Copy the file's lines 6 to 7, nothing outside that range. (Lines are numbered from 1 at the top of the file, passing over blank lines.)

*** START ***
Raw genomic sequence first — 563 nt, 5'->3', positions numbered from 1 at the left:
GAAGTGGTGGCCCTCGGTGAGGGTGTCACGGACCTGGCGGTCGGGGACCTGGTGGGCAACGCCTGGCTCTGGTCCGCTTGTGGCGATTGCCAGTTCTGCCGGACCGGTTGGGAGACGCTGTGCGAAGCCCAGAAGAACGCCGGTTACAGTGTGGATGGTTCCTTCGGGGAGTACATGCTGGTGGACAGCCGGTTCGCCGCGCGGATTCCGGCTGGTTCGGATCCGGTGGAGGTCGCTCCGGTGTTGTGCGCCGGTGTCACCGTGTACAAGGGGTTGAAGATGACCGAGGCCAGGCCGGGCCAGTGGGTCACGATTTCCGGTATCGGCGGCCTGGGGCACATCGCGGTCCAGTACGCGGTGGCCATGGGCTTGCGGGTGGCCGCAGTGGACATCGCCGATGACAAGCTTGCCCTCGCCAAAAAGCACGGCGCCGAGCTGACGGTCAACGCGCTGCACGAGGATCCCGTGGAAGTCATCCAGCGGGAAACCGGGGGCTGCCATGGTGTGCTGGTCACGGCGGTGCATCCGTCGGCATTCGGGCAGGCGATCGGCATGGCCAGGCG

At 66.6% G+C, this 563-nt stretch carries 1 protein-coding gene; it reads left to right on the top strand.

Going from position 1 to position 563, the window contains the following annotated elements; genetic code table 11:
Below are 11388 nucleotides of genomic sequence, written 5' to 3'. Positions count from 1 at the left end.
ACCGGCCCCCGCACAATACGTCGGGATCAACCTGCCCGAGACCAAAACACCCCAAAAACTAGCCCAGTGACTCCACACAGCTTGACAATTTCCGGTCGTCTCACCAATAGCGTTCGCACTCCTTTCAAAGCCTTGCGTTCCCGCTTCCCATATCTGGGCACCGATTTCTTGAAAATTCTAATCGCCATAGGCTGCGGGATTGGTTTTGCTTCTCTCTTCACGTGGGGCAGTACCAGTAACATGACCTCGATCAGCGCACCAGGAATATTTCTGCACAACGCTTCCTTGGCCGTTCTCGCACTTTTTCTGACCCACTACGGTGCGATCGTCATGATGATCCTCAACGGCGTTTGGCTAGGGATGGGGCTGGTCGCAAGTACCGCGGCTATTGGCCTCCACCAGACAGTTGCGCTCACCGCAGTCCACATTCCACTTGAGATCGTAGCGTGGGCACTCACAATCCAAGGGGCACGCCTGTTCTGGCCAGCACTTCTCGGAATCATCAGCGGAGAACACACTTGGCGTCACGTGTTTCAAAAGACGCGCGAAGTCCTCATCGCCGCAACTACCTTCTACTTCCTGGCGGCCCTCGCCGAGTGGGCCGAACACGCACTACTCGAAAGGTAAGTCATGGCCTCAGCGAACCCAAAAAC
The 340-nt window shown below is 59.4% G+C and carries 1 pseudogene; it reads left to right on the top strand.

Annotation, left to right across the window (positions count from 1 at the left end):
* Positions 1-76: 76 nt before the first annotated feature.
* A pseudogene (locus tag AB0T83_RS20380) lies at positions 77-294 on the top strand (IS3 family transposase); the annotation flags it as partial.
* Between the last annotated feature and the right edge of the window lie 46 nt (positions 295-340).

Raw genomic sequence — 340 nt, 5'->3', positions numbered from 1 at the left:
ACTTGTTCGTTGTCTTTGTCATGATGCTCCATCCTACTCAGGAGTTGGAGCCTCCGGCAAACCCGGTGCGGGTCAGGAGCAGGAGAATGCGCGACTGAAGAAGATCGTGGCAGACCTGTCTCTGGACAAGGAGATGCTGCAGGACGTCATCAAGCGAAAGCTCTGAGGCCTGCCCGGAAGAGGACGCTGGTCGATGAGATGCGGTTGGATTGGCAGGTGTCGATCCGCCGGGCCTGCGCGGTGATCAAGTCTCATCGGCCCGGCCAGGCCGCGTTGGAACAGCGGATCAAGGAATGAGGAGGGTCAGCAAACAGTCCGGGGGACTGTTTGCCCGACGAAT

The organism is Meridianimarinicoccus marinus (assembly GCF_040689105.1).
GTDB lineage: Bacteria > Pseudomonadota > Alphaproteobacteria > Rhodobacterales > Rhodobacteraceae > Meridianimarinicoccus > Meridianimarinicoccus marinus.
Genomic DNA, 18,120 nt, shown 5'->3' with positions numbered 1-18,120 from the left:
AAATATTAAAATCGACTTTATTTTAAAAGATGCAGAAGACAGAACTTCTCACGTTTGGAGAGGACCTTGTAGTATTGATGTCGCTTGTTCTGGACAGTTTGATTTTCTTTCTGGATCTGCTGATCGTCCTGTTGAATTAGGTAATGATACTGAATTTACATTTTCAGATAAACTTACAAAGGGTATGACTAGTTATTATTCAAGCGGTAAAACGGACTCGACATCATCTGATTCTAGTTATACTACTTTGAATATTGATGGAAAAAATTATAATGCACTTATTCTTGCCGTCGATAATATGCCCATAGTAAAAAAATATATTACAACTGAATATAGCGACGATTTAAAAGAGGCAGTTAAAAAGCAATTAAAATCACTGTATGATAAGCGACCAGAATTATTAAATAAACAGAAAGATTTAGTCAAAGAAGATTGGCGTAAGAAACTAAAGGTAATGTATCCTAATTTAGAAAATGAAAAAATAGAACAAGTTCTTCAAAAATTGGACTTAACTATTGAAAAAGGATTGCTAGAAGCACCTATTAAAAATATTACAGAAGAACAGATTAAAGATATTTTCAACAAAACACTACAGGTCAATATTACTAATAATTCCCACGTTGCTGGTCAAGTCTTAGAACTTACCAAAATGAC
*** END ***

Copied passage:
ACCGGCCCCCGCACAATACGTCGGGATCAACCTGCCCGAGACCAAAACACCCCAAAAACTAGCCCAGTGACTCCACACAGCTTGACAATTTCCGGTCGTCTCACCAATAGCGTTCGCACTCCTTTCAAAGCCTTGCGTTCCCGCTTCCCATATCTGGGCACCGATTTCTTGAAAATTCTAATCGCCATAGGCTGCGGGATTGGTTTTGCTTCTCTCTTCACGTGGGGCAGTACCAGTAACATGACCTCGATCAGCGCACCAGGAATATTTCTGCACAACGCTTCCTTGGCCGTTCTCGCACTTTTTCTGACCCACTACGGTGCGATCGTCATGATGATCCTCAACGGCGTTTGGCTAGGGATGGGGCTGGTCGCAAGTACCGCGGCTATTGGCCTCCACCAGACAGTTGCGCTCACCGCAGTCCACATTCCACTTGAGATCGTAGCGTGGGCACTCACAATCCAAGGGGCACGCCTGTTCTGGCCAGCACTTCTCGGAATCATCAGCGGAGAACACACTTGGCGTCACGTGTTTCAAAAGACGCGCGAAGTCCTCATCGCCGCAACTACCTTCTACTTCCTGGCGGCCCTCGCCGAGTGGGCCGAACACGCACTACTCGAAAGGTAAGTCATGGCCTCAGCGAACCCAAAAAC
The 340-nt window shown below is 59.4% G+C and carries 1 pseudogene; it reads left to right on the top strand.